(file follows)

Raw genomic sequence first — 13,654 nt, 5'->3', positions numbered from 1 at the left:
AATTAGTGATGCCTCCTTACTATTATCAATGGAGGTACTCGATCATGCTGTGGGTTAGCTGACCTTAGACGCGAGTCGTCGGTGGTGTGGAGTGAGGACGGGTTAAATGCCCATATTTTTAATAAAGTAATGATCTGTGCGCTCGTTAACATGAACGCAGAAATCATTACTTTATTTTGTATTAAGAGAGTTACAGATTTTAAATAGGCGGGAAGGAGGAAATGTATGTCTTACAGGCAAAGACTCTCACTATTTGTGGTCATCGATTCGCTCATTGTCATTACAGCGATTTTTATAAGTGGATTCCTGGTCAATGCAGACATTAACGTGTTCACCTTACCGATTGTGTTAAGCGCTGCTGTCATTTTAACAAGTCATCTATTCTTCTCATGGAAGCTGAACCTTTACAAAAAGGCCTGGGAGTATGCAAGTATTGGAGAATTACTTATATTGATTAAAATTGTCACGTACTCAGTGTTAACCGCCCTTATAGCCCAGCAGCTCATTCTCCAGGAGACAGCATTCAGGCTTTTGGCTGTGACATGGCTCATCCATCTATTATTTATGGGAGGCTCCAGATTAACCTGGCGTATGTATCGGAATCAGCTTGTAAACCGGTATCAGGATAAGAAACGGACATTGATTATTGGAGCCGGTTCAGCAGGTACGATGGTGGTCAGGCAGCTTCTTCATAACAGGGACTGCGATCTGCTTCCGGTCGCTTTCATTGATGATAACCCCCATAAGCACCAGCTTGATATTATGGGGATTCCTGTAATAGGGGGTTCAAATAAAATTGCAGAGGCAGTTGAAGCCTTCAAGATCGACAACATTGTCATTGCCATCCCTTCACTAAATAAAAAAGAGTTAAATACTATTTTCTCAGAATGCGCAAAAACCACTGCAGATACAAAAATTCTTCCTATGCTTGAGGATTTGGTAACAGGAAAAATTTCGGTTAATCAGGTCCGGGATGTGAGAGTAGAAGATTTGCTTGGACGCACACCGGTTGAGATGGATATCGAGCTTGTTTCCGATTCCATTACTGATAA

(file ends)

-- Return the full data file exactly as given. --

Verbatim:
Raw genomic sequence first — 13,654 nt, 5'->3', positions numbered from 1 at the left:
AATTAGTGATGCCTCCTTACTATTATCAATGGAGGTACTCGATCATGCTGTGGGTTAGCTGACCTTAGACGCGAGTCGTCGGTGGTGTGGAGTGAGGACGGGTTAAATGCCCATATTTTTAATAAAGTAATGATCTGTGCGCTCGTTAACATGAACGCAGAAATCATTACTTTATTTTGTATTAAGAGAGTTACAGATTTTAAATAGGCGGGAAGGAGGAAATGTATGTCTTACAGGCAAAGACTCTCACTATTTGTGGTCATCGATTCGCTCATTGTCATTACAGCGATTTTTATAAGTGGATTCCTGGTCAATGCAGACATTAACGTGTTCACCTTACCGATTGTGTTAAGCGCTGCTGTCATTTTAACAAGTCATCTATTCTTCTCATGGAAGCTGAACCTTTACAAAAAGGCCTGGGAGTATGCAAGTATTGGAGAATTACTTATATTGATTAAAATTGTCACGTACTCAGTGTTAACCGCCCTTATAGCCCAGCAGCTCATTCTCCAGGAGACAGCATTCAGGCTTTTGGCTGTGACATGGCTCATCCATCTATTATTTATGGGAGGCTCCAGATTAACCTGGCGTATGTATCGGAATCAGCTTGTAAACCGGTATCAGGATAAGAAACGGACATTGATTATTGGAGCCGGTTCAGCAGGTACGATGGTGGTCAGGCAGCTTCTTCATAACAGGGACTGCGATCTGCTTCCGGTCGCTTTCATTGATGATAACCCCCATAAGCACCAGCTTGATATTATGGGGATTCCTGTAATAGGGGGTTCAAATAAAATTGCAGAGGCAGTTGAAGCCTTCAAGATCGACAACATTGTCATTGCCATCCCTTCACTAAATAAAAAAGAGTTAAATACTATTTTCTCAGAATGCGCAAAAACCACTGCAGATACAAAAATTCTTCCTATGCTTGAGGATTTGGTAACAGGAAAAATTTCGGTTAATCAGGTCCGGGATGTGAGAGTAGAAGATTTGCTTGGACGCACACCGGTTGAGATGGATATCGAGCTTGTTTCCGATTCCATTACTGATAA